By Jonathan LePera
Special to BassFan
(Editor's note: This is part 2 of an occasional three-part series detailing deep-cranking tactics of pro anglers. To read part 1, click here.)
It's only natural to assume that when faced with the blistering heat that Arizona is known for, largemouth bass are going to hunker down in deep water, regardless of the season.
Bassmaster Elite Series competitor and Arizona native Josh Bertrand grew up throwing crankbaits to reach those sorts of fish, a technique he attributes several of his early tournament wins to.
"I won a lot of fall and winter tournaments when I was younger fishing team tournaments at home with it," he said. "That gave me a lot of confidence in throwing it."
It's a technique that served him well in his second career Elite Series event at Falcon Lake in 2013. Every fish he caught there came on a deep crankbait.
"It's just a great big fish technique," he said.
When It Shines
Growing up in Arizona, Bertrand learned early the value of probing deeper water (18 to 23 feet) with a deep-diving crankbait.
On the Elite Series, it's become an important tool at venues on the Tennessee River system when targeting giant schools of bass. He'll grind a crankbait through shell beds and on other bodies of water, he'll feather it through tree tops trying to pick off isolated fish.
"It draws the biggest bites of any of the mid- to deep baits," he says.
Bertrand heavily relies on his Garmin 7612 units to find key fish-holding structure to crank.
"I use Garmin Panoptix to see trees," he said. "I love cranking trees, which is what I grew up doing. To be able to see the target in front of the boat and hit it on the first cast is really important."
Panoptix tells him just how far in front of the boat his target is and helps him to judge how far to make his cast to get it to dive to the required depth.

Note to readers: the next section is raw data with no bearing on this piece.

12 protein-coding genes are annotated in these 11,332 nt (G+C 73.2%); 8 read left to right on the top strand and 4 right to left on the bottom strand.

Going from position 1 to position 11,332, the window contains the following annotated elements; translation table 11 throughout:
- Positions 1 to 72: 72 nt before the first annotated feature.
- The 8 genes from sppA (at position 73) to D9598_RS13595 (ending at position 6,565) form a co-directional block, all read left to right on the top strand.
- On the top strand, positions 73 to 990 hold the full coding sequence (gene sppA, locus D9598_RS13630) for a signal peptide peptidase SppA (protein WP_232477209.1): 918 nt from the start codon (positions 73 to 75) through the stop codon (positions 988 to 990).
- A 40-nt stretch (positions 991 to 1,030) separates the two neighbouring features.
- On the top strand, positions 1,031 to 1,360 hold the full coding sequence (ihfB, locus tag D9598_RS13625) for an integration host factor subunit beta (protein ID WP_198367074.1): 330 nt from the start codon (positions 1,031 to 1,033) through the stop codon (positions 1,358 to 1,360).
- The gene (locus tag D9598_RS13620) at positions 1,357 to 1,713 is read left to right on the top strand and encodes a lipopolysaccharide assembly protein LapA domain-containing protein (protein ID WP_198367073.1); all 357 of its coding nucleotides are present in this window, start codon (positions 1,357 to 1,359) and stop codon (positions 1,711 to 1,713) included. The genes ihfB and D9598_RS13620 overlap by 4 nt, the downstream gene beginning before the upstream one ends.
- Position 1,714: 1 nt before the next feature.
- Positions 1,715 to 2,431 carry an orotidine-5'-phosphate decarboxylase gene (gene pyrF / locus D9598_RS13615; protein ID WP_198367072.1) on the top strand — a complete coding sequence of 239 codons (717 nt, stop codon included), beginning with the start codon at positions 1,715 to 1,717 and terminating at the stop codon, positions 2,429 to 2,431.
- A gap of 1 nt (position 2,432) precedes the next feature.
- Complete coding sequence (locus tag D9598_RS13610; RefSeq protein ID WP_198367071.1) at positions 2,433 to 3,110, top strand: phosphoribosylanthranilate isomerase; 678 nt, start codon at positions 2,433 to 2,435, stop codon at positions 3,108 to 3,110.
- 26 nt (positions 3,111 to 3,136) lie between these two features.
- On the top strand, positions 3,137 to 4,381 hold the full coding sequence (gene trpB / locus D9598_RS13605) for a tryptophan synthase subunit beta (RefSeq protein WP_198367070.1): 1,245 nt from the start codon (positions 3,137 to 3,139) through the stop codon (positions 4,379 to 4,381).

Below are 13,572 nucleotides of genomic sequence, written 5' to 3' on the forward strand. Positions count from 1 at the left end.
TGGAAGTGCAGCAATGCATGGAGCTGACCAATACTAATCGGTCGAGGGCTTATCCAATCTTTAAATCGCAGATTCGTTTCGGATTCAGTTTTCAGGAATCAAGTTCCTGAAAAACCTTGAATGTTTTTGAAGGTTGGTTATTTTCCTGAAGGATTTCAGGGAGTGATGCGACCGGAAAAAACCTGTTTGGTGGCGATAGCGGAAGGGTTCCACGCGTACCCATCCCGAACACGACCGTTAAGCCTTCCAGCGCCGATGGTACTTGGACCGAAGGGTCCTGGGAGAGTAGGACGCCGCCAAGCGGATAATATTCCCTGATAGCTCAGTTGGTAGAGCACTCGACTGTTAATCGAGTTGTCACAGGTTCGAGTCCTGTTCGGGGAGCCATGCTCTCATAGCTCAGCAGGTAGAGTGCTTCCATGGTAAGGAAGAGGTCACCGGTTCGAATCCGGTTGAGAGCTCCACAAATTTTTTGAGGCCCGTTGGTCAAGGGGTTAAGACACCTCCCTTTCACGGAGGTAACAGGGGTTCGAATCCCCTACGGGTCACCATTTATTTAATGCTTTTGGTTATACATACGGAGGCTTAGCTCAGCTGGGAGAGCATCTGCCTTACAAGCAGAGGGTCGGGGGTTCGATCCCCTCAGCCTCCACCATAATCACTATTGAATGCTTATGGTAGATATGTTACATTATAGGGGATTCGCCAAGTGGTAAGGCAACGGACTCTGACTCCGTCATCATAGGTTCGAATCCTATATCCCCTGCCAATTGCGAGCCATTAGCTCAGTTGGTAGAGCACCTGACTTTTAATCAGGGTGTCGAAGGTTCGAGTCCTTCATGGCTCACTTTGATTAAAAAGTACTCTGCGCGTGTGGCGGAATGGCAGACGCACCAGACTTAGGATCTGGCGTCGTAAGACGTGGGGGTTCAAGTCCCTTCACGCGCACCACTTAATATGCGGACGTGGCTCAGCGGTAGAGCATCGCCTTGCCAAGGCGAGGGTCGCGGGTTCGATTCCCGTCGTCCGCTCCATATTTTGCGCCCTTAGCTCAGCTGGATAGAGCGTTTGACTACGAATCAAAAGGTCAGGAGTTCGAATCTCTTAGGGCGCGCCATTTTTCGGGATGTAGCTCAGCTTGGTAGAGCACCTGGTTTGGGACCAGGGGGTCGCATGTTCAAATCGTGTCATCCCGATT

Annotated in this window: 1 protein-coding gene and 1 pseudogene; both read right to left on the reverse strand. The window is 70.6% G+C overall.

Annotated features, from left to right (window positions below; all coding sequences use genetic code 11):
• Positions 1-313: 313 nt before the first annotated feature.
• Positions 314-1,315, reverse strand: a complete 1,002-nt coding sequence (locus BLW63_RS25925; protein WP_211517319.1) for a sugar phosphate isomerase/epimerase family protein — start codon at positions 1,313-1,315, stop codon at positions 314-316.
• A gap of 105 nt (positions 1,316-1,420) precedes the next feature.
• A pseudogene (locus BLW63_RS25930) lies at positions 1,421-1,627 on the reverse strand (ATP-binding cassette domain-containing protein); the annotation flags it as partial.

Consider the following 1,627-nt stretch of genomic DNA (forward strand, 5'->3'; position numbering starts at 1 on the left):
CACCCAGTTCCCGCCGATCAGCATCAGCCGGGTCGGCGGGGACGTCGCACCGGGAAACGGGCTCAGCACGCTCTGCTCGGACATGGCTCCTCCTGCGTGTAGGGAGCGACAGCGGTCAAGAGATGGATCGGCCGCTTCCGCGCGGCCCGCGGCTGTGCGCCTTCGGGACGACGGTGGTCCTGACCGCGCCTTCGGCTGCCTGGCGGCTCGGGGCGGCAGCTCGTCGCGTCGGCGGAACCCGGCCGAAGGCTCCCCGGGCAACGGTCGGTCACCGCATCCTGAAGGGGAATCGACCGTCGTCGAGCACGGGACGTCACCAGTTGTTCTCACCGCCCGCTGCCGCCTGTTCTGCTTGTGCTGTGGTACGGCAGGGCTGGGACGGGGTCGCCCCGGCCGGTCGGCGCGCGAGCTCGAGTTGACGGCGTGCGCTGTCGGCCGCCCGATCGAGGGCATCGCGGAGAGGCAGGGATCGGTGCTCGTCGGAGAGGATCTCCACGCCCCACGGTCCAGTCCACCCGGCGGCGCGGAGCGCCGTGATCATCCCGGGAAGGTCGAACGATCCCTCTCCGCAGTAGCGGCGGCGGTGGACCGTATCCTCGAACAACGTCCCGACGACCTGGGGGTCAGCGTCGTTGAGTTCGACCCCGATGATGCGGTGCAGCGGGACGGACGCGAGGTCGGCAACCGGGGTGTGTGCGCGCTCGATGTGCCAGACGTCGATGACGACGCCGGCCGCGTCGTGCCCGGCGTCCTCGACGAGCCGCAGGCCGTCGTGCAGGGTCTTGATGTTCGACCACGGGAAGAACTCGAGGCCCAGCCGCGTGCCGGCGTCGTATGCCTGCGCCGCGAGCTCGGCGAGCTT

"A lot of times, a deep crankbait is a great way to catch them, but a good search bait, too," he added. "You can get up on the side of a ledge, a break, a long point, and start grinding and that can be your way to finding bass."
Angles are Everything
Anglers might have an idea how bass are positioned on structure, but it's difficult to really know. What's most frustrating is seeing fish that won't bite. For that, Bertrand suggests changing the casting angle.
He'll use his GPS and a marker buoy so that he can stay locked on a spot continually after catching a fish. It's not uncommon to fire up an area just by hooking the first fish. When the bass stop biting, swing the boat around to a different angle.
"Sometimes, it's just one magical tree," he noted. "If you don't hit the tree you don't get bit but if you hit that tree, you feel the crankbait coming through it and you catch one every time."
Cloud cover, wind and current help to create a chop on the surface which helps to distort just how good a look bass can get at his crankbait, especially in clear water. The only anomaly to the situation is when he's cranking the Great Lakes. Bertrand has found big water bass actually eat a crankbait better when it's calm and sunny.
Bertrand favors a bait that casts well into the wind and has a tighter wobble since he thinks it appears more natural when swimming in deep water.
He'll start with a rattling crankbait, but when bass turn off he'll switch to the silent version to fire up the fish in the area again. A silent version excels in super clear water or when he's faced with heavy fishing pressure.
At tree-infested Falcon, he favors a rattling plug while in Mexico the more obnoxious the action, the better they perform. He'll also go with the deepest diving Berkley Dredger crankbait that will ensure he consistently plows the bait along the bottom. Sexy Back is his favorite color with Honey Shad and Irish Gold not far behind.
If (and when) he gets snagged up, he'll use a Lure Retriever or a 3-ounce rig made from catfish weights that his friend makes in an effort to free the bait.
Losing a crankbait could mean losing the tournament. Patience is key, and Bertrand said should he break off, he'll wait for the crankbait to float to the surface before tying it back on.
Bertrand prefers to deep crank with a 7-foot, 11-inch heavy-action Abu Garcia Veracity casting rod paired with an Abu Garcia Revo Winch with 5.4:1 gearing. He'll rarely crank with anything other than 10-pound Berkley 100% fluorocarbon line unless he's fishing heavy cover.